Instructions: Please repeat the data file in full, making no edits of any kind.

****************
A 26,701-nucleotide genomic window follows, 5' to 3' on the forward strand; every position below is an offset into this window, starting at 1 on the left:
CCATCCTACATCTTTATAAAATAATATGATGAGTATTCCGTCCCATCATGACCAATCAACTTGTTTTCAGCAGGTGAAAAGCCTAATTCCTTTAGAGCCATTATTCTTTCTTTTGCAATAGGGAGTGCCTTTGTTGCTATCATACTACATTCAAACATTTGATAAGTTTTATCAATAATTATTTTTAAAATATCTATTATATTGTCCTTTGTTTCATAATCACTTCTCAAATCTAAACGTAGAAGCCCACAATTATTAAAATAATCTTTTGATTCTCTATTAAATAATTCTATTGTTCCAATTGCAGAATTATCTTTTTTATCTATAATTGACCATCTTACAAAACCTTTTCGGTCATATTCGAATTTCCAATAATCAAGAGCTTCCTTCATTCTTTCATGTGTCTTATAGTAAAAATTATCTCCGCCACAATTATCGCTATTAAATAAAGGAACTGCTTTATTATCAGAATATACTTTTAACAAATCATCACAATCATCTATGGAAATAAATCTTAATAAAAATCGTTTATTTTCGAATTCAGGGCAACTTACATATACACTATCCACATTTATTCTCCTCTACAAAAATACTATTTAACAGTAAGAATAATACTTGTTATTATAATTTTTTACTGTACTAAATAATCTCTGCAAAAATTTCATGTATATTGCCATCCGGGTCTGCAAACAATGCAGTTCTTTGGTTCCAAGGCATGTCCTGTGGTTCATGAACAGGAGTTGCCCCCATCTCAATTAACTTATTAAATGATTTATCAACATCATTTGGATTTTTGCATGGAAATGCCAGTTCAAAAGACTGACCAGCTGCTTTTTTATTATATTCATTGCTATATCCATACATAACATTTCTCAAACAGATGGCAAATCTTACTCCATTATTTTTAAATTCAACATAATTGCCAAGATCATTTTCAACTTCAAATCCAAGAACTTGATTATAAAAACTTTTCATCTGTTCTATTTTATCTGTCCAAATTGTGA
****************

A 26,701-nucleotide genomic window follows, 5' to 3' on the forward strand; every position below is an offset into this window, starting at 1 on the left:
CCATCCTACATCTTTATAAAATAATATGATGAGTATTCCGTCCCATCATGACCAATCAACTTGTTTTCAGCAGGTGAAAAGCCTAATTCCTTTAGAGCCATTATTCTTTCTTTTGCAATAGGGAGTGCCTTTGTTGCTATCATACTACATTCAAACATTTGATAAGTTTTATCAATAATTATTTTTAAAATATCTATTATATTGTCCTTTGTTTCATAATCACTTCTCAAATCTAAACGTAGAAGCCCACAATTATTAAAATAATCTTTTGATTCTCTATTAAATAATTCTATTGTTCCAATTGCAGAATTATCTTTTTTATCTATAATTGACCATCTTACAAAACCTTTTCGGTCATATTCGAATTTCCAATAATCAAGAGCTTCCTTCATTCTTTCATGTGTCTTATAGTAAAAATTATCTCCGCCACAATTATCGCTATTAAATAAAGGAACTGCTTTATTATCAGAATATACTTTTAACAAATCATCACAATCATCTATGGAAATAAATCTTAATAAAAATCGTTTATTTTCGAATTCAGGGCAACTTACATATACACTATCCACATTTATTCTCCTCTACAAAAATACTATTTAACAGTAAGAATAATACTTGTTATTATAATTTTTTACTGTACTAAATAATCTCTGCAAAAATTTCATGTATATTGCCATCCGGGTCTGCAAACAATGCAGTTCTTTGGTTCCAAGGCATGTCCTGTGGTTCATGAACAGGAGTTGCCCCCATCTCAATTAACTTATTAAATGATTTATCAACATCATTTGGATTTTTGCATGGAAATGCCAGTTCAAAAGACTGACCAGCTGCTTTTTTATTATATTCATTGCTATATCCATACATAACATTTCTCAAACAGATGGCAAATCTTACTCCATTATTTTTAAATTCAACATAATTGCCAAGATCATTTTCAACTTCAAATCCAAGAACTTGATTATAAAAACTTTTCATCTGTTCTATTTTATCTGTCCAAATTGTGA